I have refined my teaching approach throughout my teaching experiences at Indiana University since 2014 and as a Visiting Assistant Professor at the University of Akron since 2021. I have been an instructor of record for 10 courses, 6 of which were stand-alone courses with self-designed curricula on Anthropology of Science and Technology, Medical Anthropology, Anthropology of Sex and Gender, and Cultural Anthropology. I have also taught a range of undergraduate multi-section courses and have rich experience collaborating on teaching teams, teaching internationally, and using different methods (online, in-person and field study).

At TÜHI, you start researching the topic "Ethnography of the ova donation and surrogacy markets in Ukraine and Georgia: The supply side of the global reproductive bioeconomy". What determined the choice of this topic?

Thanks to the permissive state legislation of assisted reproductive technologies, low costs of medical treatment, and plentiful availability of willing young “Caucasian” donors and surrogate mothers, Ukraine and Georgia have developed into the most popular hubs for surrogacy with egg donation. Although both Ukraine and Georgia occupy peripheral positions in the global economy, which makes local women available to the global reproductive industry, different gender and kinship norms and experiences of privatization and class after the collapse of state socialism have shaped the development of the ARTs markets, experiences of local egg donors and surrogate mothers, and changes in understandings of work, family, and reproduction differently in the two countries. I will explore how the political economy of post-socialist Ukraine and Georgia determines their place as supply sides in the global reproductive bioeconomy. This comparative ethnographic research will bring new insights to discussions on the sexual division of labour, informal economies, and changing gender and class relations in the context of shrinking welfare support during the capitalist transformation of state socialism.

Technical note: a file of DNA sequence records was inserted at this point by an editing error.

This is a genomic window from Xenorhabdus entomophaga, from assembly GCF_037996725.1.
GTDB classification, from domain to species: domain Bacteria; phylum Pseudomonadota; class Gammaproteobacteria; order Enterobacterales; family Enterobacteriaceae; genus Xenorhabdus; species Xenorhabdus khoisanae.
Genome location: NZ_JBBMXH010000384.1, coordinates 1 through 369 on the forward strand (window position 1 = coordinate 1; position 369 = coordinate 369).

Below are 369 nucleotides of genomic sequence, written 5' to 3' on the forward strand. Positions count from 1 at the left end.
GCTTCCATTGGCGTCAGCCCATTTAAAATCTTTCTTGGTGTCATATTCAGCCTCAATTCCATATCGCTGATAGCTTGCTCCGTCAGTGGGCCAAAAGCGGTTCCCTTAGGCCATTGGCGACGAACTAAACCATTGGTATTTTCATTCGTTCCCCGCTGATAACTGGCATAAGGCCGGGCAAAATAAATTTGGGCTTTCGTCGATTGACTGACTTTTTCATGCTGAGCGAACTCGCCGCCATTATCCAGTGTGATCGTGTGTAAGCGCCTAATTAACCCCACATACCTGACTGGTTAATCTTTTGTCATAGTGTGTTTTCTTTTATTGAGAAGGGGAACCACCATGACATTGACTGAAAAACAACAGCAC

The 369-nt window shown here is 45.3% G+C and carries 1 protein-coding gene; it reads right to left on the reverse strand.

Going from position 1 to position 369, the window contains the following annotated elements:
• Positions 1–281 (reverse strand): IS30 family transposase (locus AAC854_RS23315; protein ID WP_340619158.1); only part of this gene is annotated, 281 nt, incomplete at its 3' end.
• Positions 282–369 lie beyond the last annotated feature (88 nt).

This matter is intimately tied to the development of Ukrainian and Georgian reproductive industries' reliance on the appropriation of cheap waged and unwaged reproductive labour of local women who have the phenotype and reproductive capacities demanded by couples from abroad. During Soviet times, the state assumed significant costs of certain aspects of childcare, housework, medical caregiving, and care of the elderly, but reproduction was still seen overwhelmingly as women's responsibility (Verdery 1996). Economic liberalization has precipitated the commercialization of reproductive tasks in both Ukraine and Georgia and the withering of state support, yet women were still held solely responsible for mothering and unpaid household labour--which remains invisible and devalued—while also commonly serving as their family's economic breadwinner (Verdery 1996, Gal and Kligman 2000, Bridger and Pine 1998, Zdravomyslova and Temkina 2013; Kay 2007). While with the collapse of the Soviet Union, Georgia experienced almost complete privatization of state-provided healthcare and child support services, Ukraine remains a welfare state (Weinberger 2015). However, existing economic incentives to increase fertility are not accompanied by appropriate policies that could improve women's status in the labour market and provide wide access to kindergartens, nor with men's willingness to share responsibility for domestic work and childcare. This study will reveal how exactly different experiences of privatization and sexual division of labour in Ukraine and Georgia affected the development of egg donation and surrogacy as informal economic activities. In the face of the paucity of employment opportunities, lack of support from their children’s fathers, and shrinking state support, women in both countries often see surrogacy/egg donation as an effective way to support their families financially, while also performing their childcare duties. This double burden continues a long history of the Soviet worker-mother identity, which justified women’s active economic role as parallel to fulfilling their motherly duties (Berdahl 1999). While surrogacy/egg donation is ethically framed as a form of gifting in Georgia, it is framed as a form of labour in Ukraine. I will discuss whether the continuities of the socialist worker-mother identity legitimize egg donation and surrogacy as informal work, and what are the different rationales that egg donors and surrogate mothers in two countries come up with when they are trying to reconcile the framework of labour with the framework of altruism.